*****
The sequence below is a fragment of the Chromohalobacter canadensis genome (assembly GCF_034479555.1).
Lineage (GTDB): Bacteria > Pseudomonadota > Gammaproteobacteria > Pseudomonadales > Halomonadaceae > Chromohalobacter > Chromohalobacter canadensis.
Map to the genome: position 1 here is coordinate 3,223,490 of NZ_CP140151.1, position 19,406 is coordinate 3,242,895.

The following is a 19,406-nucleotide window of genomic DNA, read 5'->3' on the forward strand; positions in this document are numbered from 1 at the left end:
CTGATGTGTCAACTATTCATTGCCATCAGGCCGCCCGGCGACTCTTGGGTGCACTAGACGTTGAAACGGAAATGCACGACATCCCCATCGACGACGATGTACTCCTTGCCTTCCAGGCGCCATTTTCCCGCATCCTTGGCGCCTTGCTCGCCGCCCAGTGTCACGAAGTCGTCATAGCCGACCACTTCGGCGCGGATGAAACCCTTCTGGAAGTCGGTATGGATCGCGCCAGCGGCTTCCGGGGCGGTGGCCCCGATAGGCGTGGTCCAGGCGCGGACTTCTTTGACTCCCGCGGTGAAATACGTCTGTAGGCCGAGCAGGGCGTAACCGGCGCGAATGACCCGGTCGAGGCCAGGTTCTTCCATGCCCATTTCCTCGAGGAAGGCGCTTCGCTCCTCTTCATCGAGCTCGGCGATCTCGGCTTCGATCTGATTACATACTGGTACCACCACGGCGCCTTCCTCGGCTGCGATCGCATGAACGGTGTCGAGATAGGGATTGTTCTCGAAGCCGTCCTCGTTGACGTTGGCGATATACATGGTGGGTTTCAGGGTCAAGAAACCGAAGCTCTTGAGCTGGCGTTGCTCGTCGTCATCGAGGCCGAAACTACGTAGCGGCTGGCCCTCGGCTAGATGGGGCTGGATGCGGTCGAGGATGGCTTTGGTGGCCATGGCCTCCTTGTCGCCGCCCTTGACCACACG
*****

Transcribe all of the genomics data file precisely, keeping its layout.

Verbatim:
The sequence below is a fragment of the Chromohalobacter canadensis genome (assembly GCF_034479555.1).
Lineage (GTDB): Bacteria > Pseudomonadota > Gammaproteobacteria > Pseudomonadales > Halomonadaceae > Chromohalobacter > Chromohalobacter canadensis.
Map to the genome: position 1 here is coordinate 3,223,490 of NZ_CP140151.1, position 19,406 is coordinate 3,242,895.

The following is a 19,406-nucleotide window of genomic DNA, read 5'->3' on the forward strand; positions in this document are numbered from 1 at the left end:
CTGATGTGTCAACTATTCATTGCCATCAGGCCGCCCGGCGACTCTTGGGTGCACTAGACGTTGAAACGGAAATGCACGACATCCCCATCGACGACGATGTACTCCTTGCCTTCCAGGCGCCATTTTCCCGCATCCTTGGCGCCTTGCTCGCCGCCCAGTGTCACGAAGTCGTCATAGCCGACCACTTCGGCGCGGATGAAACCCTTCTGGAAGTCGGTATGGATCGCGCCAGCGGCTTCCGGGGCGGTGGCCCCGATAGGCGTGGTCCAGGCGCGGACTTCTTTGACTCCCGCGGTGAAATACGTCTGTAGGCCGAGCAGGGCGTAACCGGCGCGAATGACCCGGTCGAGGCCAGGTTCTTCCATGCCCATTTCCTCGAGGAAGGCGCTTCGCTCCTCTTCATCGAGCTCGGCGATCTCGGCTTCGATCTGATTACATACTGGTACCACCACGGCGCCTTCCTCGGCTGCGATCGCATGAACGGTGTCGAGATAGGGATTGTTCTCGAAGCCGTCCTCGTTGACGTTGGCGATATACATGGTGGGTTTCAGGGTCAAGAAACCGAAGCTCTTGAGCTGGCGTTGCTCGTCGTCATCGAGGCCGAAACTACGTAGCGGCTGGCCCTCGGCTAGATGGGGCTGGATGCGGTCGAGGATGGCTTTGGTGGCCATGGCCTCCTTGTCGCCGCCCTTGACCACACG